Hospitality is one of the backbones of the UK economy, with the sector one of the biggest contributors to GDP.
So, the extension in the existing 75% rate relief for a further year, announced in the Autumn Statement, constituting a £4.3bn lifeline, was broadly welcomed by hospitality businesses. Some 60% of operators had deemed this move a top priority.
However, more measures need to be considered to help underpin the prosperity of this vital business sector.
Beyond economic considerations, there’s a cultural imperative at stake as the sector is important for the UK’s identity and its international reputation. In recent years, the UK hospitality market has endured a range of challenges, including the after-effects of Brexit, and its impact on supply-chains and recruitment, the pandemic, high-energy costs and, most recently, the cost-of-living crisis.
Given this backdrop, it’s critical that the sector has the support it needs as it employs around 3.5 million people and ranks as a top five employer in every region in the UK, accounting for up to 12% of every regional workforce. It represents 10% of UK employment, 6% of businesses and 5% of Gross Domestic Product (GDP).
It has also increased its annual economic contribution by £20 billion to £93 billion over the past six years, a recent UK Hospitality report revealed. Last year the sector contributed £54 billion in tax receipts to the Treasury, generated £20 billion worth of exports and £7 billion in business investment.
London loves hospitality
The most jobs in the industry are found in London, around 500,000, which accounts for some 18% of workers in the UK industry. London’s city centre is by far hospitality’s most concentrated and significant market in the UK, with nearly 3,000 licensed premises, more than Britain’s six next biggest city centres combined.
The Hospitality Market Monitor from CGA by NIQ and AlixPartners shows that central London saw a net decline of 540 licensed premises in the three years between March 2020 and March 2023 – the equivalent to one closure every two days.
This illustrates London’s dependence on commuters and domestic and overseas tourists for hospitality visits. With millions of people working from home and international travel severely restricted in 2020 and 2021, many pubs, bars and restaurants, especially those in the independent sector, became unsustainable.
Boost for consumers and small businesses
Consumer costs remain a critical consideration The relief extension, saving the average pub £12,800 and a small business £20,000, as well as the alcohol duty freeze until next August, are timely and prevent immediate cost escalations for consumers. This is important as it helps avoid a potential ripple effect of passing on costs to consumers, preserving affordability and accessibility.
The freezing the small business multiplier for business rates shields over ‘one million ratepayers’ ensuring that small hospitality businesses are not burdened with additional financial strains.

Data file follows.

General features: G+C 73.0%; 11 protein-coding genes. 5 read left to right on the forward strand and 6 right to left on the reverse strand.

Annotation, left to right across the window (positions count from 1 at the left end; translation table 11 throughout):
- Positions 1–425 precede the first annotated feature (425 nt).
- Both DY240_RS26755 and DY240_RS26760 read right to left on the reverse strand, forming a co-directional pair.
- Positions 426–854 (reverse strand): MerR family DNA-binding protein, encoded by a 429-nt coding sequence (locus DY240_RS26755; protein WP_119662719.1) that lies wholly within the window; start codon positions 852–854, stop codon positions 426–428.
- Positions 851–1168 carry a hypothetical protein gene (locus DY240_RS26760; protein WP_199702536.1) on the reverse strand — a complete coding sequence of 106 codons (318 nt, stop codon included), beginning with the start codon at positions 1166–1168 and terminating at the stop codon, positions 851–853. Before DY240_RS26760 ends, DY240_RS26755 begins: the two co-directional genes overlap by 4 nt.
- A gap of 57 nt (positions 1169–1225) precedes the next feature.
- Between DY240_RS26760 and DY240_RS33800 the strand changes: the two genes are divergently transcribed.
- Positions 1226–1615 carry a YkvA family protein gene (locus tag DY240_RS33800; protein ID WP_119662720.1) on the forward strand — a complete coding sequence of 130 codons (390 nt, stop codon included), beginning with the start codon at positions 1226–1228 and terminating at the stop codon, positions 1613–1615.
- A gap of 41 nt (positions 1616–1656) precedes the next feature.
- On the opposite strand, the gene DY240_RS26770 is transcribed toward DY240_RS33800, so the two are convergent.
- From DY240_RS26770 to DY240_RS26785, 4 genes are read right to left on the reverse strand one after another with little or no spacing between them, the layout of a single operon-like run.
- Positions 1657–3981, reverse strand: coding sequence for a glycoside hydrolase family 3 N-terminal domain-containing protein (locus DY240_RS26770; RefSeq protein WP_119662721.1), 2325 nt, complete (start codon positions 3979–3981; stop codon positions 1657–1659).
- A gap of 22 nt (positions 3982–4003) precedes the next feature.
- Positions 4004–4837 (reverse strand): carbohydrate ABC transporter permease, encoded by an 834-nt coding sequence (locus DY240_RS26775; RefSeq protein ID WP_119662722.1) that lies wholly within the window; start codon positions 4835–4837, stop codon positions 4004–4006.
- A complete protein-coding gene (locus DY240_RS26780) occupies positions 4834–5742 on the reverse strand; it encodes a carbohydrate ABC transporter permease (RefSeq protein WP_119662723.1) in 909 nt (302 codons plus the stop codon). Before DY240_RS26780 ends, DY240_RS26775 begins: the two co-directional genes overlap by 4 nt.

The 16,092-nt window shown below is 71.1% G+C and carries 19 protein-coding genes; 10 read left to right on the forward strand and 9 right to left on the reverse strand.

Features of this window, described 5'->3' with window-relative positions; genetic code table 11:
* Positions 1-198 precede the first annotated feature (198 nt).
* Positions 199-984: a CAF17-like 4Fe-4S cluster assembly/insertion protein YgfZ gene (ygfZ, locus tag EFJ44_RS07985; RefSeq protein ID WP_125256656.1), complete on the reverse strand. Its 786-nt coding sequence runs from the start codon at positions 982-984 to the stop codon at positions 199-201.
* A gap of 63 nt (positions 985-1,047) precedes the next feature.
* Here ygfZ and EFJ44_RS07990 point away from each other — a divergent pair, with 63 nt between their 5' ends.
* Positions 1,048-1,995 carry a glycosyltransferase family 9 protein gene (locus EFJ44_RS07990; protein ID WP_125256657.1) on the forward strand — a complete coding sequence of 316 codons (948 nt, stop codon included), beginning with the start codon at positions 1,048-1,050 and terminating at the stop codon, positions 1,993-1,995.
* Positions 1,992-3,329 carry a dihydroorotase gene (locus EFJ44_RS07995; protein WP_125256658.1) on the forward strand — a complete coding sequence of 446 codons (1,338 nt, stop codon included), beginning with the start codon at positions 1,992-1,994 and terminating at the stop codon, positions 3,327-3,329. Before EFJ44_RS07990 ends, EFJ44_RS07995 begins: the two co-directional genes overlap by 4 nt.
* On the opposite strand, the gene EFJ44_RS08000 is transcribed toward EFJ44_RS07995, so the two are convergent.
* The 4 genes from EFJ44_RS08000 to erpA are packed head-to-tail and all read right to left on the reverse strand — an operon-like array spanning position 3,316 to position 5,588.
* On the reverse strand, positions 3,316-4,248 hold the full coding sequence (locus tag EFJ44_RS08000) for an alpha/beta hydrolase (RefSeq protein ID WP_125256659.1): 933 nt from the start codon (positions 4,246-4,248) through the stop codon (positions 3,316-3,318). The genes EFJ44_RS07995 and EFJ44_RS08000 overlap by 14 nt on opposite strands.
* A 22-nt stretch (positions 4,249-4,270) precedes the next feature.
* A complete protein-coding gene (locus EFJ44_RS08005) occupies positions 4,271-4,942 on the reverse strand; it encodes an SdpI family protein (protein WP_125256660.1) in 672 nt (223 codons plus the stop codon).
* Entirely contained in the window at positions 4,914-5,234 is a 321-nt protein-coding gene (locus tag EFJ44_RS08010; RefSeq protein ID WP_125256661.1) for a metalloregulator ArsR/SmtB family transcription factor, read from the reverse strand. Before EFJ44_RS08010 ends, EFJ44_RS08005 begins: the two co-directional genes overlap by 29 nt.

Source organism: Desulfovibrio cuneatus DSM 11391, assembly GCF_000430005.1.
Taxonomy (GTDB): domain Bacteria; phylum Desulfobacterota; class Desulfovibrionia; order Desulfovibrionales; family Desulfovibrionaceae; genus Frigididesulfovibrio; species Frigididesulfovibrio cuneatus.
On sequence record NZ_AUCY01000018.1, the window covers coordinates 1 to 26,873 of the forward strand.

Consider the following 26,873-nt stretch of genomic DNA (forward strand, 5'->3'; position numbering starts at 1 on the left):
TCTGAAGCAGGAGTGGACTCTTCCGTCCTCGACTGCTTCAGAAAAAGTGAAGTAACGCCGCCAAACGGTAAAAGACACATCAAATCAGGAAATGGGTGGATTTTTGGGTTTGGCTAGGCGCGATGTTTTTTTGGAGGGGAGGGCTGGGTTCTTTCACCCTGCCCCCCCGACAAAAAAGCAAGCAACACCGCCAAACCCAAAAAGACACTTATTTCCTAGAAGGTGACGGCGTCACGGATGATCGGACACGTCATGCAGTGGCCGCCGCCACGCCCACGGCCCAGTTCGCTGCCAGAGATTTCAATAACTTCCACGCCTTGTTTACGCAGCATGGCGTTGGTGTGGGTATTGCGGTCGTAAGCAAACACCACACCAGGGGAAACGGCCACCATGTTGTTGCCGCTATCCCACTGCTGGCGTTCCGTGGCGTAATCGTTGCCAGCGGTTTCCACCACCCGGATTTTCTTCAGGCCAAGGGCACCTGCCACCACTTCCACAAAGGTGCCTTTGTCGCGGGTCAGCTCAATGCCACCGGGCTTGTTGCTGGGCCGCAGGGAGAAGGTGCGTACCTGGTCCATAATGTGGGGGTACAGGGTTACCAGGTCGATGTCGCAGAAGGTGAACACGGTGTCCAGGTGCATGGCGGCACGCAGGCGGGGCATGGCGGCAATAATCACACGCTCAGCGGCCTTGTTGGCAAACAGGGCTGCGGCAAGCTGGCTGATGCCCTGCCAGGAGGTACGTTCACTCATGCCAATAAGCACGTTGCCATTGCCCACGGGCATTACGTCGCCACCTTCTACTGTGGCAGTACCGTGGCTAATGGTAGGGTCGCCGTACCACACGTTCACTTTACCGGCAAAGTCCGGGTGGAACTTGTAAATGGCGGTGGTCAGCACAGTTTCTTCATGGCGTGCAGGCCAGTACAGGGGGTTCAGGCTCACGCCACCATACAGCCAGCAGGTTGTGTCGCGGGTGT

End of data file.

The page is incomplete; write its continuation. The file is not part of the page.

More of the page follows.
More should be done
Despite the positive measures in the Autumn Statement, more needs to be done. The absence of any reform of the business rates multiplier, was disappointing. Currently at 51% and rising as a result of inflation by 6.4% will see businesses representing almost two-thirds of the sector’s trade still facing a £150m rates hike.
There have been some calls for the multiplier to be reduced to 30%, at least temporarily and if the sector continues to struggle it is something for the Chancellor to consider in next year’s Spring Budget.
Also disenchanting was the absence of any move on VAT. The 20% rate is burdening struggling businesses with significant tax bills, while reducing it to say 10% temporarily, on say hot food, soft drinks events, accommodation, and visitor attractions, would help hospitality businesses with rising wages, food costs, energy bills and debts.
The burden of property tax in the UK, at 4% of GDP, the highest among OECD countries, discourages potential investment across property-related sectors, notably hospitality, so considering ways to reduce this would help to lessen this burden and give the sector a welcome boost.
Long-term sustainability is key
Of course, the Government can pass measures that will help the sector, but hospitality operators need to look at their own businesses too, how they can put their businesses on a more sustainable long-term footing. This should involve considering further green initiatives to address sustainability concerns, embracing tech and digital advances to help further personalise their services, which is a gathering trend, and supporting their local communities.
If Government and the sector can work in genuine partnership, helping to shape a long-term strategy for hospitality businesses, then there is every chance the country will have the world-class hospitality sector operators want and that the UK needs to spur its economic growth and burnish its international reputation.